Running             3 of    4
Cached             13 of   16      
&#xHi;t:  99.81
Created            29     0.0/s
Another big one.  We have a dual processor server, so we’ve capped it at 4 threads, I haven’t seen it use more than 3 so far.  Cached & created threads are the important thing to watch here.  From my experience and what I’ve read, you basically want to keep bumping up the number of cached threads to equal the number of created threads, so that you’re maximizing the use of cache.  Next time I’ll bump this one up to 30 threads cached.

__ InnoDB Buffer Pool __________________________________________________
Usage         295.86M of   2.00G  
&#xUs;ed:  14.45
Another big one: the InnoDB buffer.  The default one is TINY.  We also got a HUGE boost by bumping this innodb buffer to 2gb (what I’ve seen recommended is about 70% of your RAM, but that’s based on a 2gb ram size).  Again, since we’ve got an obscene amount of RAM on this box, I set it really high.  It’s currently using a little less tahn 300mb of this, and I am “overselling” the resources a bit (if we max out on threads and connections we’d need 8gb of RAM rather than 6, but we’re nowhere near that yet, so I’ll worry about it when I finish getting the performance where we want it).

So to sum up, if Mage is running slow to you, increase your buffers and caches! 

Anyone else have optimization tips?

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whao! Gabriel!! Thanks ...I am sure that will be a lot of help for most of the members here smile

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Wow, great info, thank you! I never knew about the mysqlreport tool. Very handy!

I’m just dropping in a cross-reference to a blog post that Yoav from Varien wrote regarding optimization:


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Addtional tuning pointers…

Check your daemon.log for the following:

InnoDBERRORthe age of the last checkpoint is 9452119,
InnoDBwhich exceeds the log group capacity 9433498.
: If you are using big BLOB or TEXT rowsyou must set the
combined size of log files at least 10 times bigger than the
largest such row.

InnoDB is a transactional database and this indicates your parameters for transaction buffering and logging are way out of whack.

Some InnoDB tuning parameters, this was done on a relatively unloaded dev server, the buffer pools and transaction logs need to be bumped way up for production:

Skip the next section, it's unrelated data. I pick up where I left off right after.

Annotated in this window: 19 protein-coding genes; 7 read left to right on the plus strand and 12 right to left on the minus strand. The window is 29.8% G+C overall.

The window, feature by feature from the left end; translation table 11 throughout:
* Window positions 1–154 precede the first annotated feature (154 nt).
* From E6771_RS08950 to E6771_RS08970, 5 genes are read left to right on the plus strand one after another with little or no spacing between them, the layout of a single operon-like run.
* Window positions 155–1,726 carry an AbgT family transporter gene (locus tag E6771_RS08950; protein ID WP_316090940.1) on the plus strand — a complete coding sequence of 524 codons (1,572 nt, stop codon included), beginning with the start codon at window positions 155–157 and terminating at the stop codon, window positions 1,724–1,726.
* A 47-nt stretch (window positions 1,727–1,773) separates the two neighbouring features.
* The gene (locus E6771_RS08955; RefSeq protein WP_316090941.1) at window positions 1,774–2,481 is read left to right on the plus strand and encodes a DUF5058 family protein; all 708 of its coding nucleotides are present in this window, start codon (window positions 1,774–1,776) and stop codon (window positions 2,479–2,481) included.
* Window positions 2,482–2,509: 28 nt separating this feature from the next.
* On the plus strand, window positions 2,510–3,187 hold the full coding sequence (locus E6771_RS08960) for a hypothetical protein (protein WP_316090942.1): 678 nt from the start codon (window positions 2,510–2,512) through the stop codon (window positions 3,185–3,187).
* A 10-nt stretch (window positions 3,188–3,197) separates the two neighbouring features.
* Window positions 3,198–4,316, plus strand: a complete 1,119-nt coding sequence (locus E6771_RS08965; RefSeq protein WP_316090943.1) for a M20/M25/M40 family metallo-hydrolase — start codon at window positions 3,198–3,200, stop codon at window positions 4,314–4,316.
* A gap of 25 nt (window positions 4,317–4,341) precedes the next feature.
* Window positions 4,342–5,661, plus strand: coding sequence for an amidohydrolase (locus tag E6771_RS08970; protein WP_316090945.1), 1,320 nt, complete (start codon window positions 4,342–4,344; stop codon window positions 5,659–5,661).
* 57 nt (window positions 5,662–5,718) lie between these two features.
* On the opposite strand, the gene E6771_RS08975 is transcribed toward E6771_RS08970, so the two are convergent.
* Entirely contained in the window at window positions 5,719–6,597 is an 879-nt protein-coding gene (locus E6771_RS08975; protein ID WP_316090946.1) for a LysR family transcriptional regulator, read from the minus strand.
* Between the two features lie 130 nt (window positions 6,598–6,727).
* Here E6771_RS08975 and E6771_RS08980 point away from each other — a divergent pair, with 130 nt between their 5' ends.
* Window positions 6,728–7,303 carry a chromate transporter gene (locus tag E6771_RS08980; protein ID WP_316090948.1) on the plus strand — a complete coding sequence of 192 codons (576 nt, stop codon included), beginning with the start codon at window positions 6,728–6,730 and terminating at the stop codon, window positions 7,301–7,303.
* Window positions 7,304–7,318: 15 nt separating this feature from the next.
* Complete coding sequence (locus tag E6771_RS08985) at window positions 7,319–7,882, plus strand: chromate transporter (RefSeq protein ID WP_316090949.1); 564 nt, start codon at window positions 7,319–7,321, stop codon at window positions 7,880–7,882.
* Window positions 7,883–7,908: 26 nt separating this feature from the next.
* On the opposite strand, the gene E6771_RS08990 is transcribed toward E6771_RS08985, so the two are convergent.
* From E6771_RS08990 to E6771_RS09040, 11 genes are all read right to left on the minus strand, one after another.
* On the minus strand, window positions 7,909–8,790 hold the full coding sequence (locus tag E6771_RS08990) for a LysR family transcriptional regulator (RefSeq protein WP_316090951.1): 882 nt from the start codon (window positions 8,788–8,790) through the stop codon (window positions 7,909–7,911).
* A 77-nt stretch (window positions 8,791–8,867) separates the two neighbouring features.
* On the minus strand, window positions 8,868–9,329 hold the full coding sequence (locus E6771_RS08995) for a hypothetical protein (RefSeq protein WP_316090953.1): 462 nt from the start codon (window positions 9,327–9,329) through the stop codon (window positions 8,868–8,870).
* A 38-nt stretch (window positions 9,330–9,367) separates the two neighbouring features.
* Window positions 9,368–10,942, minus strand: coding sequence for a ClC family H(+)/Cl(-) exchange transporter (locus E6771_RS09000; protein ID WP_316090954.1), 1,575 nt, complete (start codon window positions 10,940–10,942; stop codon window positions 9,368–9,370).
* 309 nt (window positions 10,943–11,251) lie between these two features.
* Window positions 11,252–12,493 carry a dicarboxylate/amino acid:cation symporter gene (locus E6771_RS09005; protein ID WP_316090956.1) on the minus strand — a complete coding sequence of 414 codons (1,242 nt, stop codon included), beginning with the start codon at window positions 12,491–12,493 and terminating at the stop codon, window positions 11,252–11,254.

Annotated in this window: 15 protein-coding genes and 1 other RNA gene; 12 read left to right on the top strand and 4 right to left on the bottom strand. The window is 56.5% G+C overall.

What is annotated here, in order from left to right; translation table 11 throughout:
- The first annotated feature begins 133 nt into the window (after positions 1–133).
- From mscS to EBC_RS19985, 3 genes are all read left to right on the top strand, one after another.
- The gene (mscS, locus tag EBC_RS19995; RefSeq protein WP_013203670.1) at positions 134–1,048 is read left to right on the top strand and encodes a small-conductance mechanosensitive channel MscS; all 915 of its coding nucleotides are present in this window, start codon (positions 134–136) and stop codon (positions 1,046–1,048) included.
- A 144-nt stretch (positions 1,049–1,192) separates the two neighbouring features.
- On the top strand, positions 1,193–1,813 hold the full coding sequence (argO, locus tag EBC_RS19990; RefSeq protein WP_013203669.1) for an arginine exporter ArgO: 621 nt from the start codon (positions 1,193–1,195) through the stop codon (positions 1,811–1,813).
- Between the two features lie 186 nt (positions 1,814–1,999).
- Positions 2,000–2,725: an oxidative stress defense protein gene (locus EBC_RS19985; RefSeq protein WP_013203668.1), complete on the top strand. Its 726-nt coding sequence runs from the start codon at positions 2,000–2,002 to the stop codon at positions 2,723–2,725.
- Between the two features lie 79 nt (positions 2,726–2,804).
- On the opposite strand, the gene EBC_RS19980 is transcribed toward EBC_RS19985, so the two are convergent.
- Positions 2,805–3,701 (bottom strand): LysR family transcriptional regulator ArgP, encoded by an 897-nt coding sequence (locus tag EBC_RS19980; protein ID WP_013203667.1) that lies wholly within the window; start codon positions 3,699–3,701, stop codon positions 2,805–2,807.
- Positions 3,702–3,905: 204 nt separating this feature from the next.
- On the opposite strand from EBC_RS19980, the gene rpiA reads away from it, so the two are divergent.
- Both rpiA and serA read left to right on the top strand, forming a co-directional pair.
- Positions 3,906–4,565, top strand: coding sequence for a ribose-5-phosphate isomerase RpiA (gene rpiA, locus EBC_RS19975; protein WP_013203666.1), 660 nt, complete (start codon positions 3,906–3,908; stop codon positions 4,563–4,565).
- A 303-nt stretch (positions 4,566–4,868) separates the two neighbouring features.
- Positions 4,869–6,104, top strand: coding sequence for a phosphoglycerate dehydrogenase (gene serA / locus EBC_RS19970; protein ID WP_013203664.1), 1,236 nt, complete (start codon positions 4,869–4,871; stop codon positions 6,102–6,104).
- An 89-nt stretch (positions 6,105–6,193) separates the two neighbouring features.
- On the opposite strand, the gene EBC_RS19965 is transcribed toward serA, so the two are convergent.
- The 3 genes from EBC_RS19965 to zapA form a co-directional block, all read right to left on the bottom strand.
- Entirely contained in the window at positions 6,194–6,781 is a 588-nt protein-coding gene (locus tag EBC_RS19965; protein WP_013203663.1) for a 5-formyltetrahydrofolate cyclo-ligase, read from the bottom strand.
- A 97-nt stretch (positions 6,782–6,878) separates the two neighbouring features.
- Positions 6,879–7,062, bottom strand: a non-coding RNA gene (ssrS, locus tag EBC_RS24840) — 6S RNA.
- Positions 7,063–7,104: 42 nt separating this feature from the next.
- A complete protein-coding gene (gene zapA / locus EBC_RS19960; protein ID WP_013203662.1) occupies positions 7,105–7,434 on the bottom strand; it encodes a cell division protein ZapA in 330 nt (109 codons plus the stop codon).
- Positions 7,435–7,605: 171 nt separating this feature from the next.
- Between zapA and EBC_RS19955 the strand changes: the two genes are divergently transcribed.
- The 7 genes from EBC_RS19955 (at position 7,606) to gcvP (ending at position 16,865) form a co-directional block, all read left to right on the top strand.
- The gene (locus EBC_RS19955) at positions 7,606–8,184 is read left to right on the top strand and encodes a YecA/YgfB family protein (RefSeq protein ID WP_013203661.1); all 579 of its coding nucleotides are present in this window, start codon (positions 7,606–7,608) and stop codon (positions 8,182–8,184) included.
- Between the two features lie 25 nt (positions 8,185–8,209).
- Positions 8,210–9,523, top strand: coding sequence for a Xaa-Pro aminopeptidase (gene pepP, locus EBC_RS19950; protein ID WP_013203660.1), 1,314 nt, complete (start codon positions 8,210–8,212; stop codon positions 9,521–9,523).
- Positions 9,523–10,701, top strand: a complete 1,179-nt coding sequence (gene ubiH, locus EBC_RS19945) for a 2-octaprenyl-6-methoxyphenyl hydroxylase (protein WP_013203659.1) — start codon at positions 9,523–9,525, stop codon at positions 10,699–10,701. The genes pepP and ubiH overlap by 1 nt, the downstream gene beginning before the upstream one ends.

# Run a 64-bit operating system. Do not exceed 2GB memory for the following
# combination on 32-bit systems:
# innodb_buffer_pool_size + key_buffer_size + max_connections*(sort_buffer_size +
# read_buffer_size + binlog_cache_size) + max_connections*2MB

# On dedicated db server assign up to 80% of free memory to innodb buffer
# On combined web/db server take into account apache instances and php
innodb_buffer_pool_size         768M  #Data Page Memory Buffer

# Table metadata requires 2-16M, Magento only has abt 330 tables
innodb_additional_mem_pool_size 2M    #Data Dictionary < 16M

# SHOW GLOBAL STATUS Innodb_log_waits should be 0 or the next setting
# innodb_log_file_size is too small. Holds changed data for lazy write to
# innodb database. To change size, database must be flushed to disk, database
# backed up, mysqld server must be downed, log files renamed, change
# my.cnf and mysqld brought back up. Log files will be recreated in
# proper number and size
innodb_log_file_size            100M  #Transaction Log up to 1/4 Buffer Pool
#innodb_log_files_in_group      = 2     #Default is 2

# Buffer for transactions to be written to log file
innodb_log_buffer_size          2M    #Transaction Memory Buffer 1-8M

#Recommended (2xcores)+disks, KEEP LOW < 16 More is not better tune for
#best performance
innodb_thread_concurrency       3

#Set this up before you install Magento. Create primary innodb table at 2GB
#and secondary autoextend table for growth
#Changing this after you've gone live requires eliminating the ibdata files and log files
innodb_data_file_path ibdata1:2048M;ibdata2:50M:autoextend

#Amount to add on autoextend. Keep this large to keep blocks in file contiguous
innodb_autoextend_increment 512M

Note! Changing InnoDB data storage file size after the fact will blow away your database, see MySQL recommendations for changing or adding your InnoDB file space. It requires a complete backup and restore of all your data.